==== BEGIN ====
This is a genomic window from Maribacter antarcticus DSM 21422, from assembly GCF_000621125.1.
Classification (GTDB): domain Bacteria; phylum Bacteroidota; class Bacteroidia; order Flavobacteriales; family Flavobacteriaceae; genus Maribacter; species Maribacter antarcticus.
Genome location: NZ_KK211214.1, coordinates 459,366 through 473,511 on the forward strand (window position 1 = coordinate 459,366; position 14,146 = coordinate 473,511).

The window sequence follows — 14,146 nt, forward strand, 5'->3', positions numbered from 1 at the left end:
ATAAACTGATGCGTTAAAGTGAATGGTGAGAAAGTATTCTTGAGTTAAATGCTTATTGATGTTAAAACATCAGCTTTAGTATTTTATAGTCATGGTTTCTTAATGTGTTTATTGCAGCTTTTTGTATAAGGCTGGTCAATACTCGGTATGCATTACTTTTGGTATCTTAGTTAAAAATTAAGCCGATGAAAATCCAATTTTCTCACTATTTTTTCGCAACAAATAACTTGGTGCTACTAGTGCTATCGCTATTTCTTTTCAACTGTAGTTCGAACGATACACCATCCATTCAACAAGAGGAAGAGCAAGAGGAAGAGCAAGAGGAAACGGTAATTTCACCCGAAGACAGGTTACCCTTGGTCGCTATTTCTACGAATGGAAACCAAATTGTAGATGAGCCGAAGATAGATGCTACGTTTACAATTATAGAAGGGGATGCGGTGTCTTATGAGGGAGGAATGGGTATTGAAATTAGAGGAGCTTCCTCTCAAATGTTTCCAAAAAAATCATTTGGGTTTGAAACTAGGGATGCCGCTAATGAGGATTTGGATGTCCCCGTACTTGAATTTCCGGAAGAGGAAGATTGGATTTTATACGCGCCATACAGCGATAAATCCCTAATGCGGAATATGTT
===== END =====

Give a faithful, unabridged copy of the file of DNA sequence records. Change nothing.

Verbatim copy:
This is a genomic window from Maribacter antarcticus DSM 21422, from assembly GCF_000621125.1.
Classification (GTDB): domain Bacteria; phylum Bacteroidota; class Bacteroidia; order Flavobacteriales; family Flavobacteriaceae; genus Maribacter; species Maribacter antarcticus.
Genome location: NZ_KK211214.1, coordinates 459,366 through 473,511 on the forward strand (window position 1 = coordinate 459,366; position 14,146 = coordinate 473,511).

The window sequence follows — 14,146 nt, forward strand, 5'->3', positions numbered from 1 at the left end:
ATAAACTGATGCGTTAAAGTGAATGGTGAGAAAGTATTCTTGAGTTAAATGCTTATTGATGTTAAAACATCAGCTTTAGTATTTTATAGTCATGGTTTCTTAATGTGTTTATTGCAGCTTTTTGTATAAGGCTGGTCAATACTCGGTATGCATTACTTTTGGTATCTTAGTTAAAAATTAAGCCGATGAAAATCCAATTTTCTCACTATTTTTTCGCAACAAATAACTTGGTGCTACTAGTGCTATCGCTATTTCTTTTCAACTGTAGTTCGAACGATACACCATCCATTCAACAAGAGGAAGAGCAAGAGGAAGAGCAAGAGGAAACGGTAATTTCACCCGAAGACAGGTTACCCTTGGTCGCTATTTCTACGAATGGAAACCAAATTGTAGATGAGCCGAAGATAGATGCTACGTTTACAATTATAGAAGGGGATGCGGTGTCTTATGAGGGAGGAATGGGTATTGAAATTAGAGGAGCTTCCTCTCAAATGTTTCCAAAAAAATCATTTGGGTTTGAAACTAGGGATGCCGCTAATGAGGATTTGGATGTCCCCGTACTTGAATTTCCGGAAGAGGAAGATTGGATTTTATACGCGCCATACAGCGATAAATCCCTAATGCGGAATATGTT